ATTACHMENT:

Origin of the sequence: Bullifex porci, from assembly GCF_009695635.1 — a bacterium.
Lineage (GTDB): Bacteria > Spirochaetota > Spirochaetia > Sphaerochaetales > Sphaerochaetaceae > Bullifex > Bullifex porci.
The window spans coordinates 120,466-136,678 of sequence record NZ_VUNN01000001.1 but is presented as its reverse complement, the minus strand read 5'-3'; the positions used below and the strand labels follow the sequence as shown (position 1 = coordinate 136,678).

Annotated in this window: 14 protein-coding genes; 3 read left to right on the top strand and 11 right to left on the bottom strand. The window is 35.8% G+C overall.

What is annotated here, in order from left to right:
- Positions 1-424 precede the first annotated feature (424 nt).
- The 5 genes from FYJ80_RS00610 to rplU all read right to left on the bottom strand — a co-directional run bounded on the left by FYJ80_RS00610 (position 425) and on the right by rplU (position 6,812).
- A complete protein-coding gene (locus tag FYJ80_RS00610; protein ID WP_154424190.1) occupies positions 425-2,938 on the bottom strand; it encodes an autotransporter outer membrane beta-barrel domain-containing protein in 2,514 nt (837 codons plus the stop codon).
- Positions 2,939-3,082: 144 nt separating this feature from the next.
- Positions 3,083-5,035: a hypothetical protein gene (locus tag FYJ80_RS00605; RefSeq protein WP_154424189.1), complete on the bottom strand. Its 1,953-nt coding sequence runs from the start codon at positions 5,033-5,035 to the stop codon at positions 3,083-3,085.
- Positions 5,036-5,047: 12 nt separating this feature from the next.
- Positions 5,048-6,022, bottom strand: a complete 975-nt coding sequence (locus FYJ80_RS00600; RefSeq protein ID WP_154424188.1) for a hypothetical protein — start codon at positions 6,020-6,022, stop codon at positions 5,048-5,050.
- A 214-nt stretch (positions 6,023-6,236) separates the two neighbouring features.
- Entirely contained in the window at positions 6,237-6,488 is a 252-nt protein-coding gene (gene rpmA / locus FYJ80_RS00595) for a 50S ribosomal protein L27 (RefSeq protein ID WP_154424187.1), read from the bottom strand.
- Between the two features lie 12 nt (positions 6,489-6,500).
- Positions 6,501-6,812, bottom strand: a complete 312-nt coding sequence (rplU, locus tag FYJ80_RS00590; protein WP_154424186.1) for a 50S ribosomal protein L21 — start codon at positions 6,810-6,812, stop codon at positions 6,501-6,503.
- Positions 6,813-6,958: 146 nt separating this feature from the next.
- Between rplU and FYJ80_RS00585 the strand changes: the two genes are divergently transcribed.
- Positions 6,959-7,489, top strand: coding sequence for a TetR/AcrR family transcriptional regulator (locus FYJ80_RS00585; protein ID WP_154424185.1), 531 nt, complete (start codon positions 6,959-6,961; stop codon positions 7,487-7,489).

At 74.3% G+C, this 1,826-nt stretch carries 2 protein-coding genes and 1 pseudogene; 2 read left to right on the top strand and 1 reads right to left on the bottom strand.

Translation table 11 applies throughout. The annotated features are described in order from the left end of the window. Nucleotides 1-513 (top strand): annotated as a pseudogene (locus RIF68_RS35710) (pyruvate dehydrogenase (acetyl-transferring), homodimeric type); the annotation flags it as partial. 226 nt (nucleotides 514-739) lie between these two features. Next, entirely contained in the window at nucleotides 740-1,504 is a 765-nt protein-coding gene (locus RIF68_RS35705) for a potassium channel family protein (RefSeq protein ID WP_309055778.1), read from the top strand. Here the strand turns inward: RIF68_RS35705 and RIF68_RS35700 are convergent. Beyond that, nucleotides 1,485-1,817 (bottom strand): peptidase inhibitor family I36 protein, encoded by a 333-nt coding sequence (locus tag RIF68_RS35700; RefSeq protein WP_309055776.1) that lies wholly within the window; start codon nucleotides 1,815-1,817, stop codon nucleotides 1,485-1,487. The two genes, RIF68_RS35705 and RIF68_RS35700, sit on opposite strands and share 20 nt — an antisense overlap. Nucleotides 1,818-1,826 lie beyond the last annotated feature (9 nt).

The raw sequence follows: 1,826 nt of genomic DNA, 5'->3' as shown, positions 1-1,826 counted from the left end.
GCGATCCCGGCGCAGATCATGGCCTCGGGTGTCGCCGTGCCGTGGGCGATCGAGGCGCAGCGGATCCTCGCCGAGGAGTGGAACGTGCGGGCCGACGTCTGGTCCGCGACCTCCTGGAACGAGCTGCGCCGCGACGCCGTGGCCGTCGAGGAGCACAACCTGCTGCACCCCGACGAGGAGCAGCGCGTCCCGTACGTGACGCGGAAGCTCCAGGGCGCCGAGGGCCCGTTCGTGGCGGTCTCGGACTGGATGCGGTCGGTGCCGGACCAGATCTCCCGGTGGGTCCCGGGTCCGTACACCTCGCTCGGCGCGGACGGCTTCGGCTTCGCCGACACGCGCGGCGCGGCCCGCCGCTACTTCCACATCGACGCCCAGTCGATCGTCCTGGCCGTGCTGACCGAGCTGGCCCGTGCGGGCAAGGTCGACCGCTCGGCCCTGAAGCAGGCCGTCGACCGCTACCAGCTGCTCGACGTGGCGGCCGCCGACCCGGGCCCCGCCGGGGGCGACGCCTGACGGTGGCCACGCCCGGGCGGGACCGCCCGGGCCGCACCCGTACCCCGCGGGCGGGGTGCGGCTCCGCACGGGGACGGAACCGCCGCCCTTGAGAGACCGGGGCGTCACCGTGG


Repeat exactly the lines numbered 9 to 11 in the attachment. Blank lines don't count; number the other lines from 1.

- Positions 2,939-3,082: 144 nt separating this feature from the next.
- Positions 3,083-5,035: a hypothetical protein gene (locus tag FYJ80_RS00605; RefSeq protein WP_154424189.1), complete on the bottom strand. Its 1,953-nt coding sequence runs from the start codon at positions 5,033-5,035 to the stop codon at positions 3,083-3,085.
- Positions 5,036-5,047: 12 nt separating this feature from the next.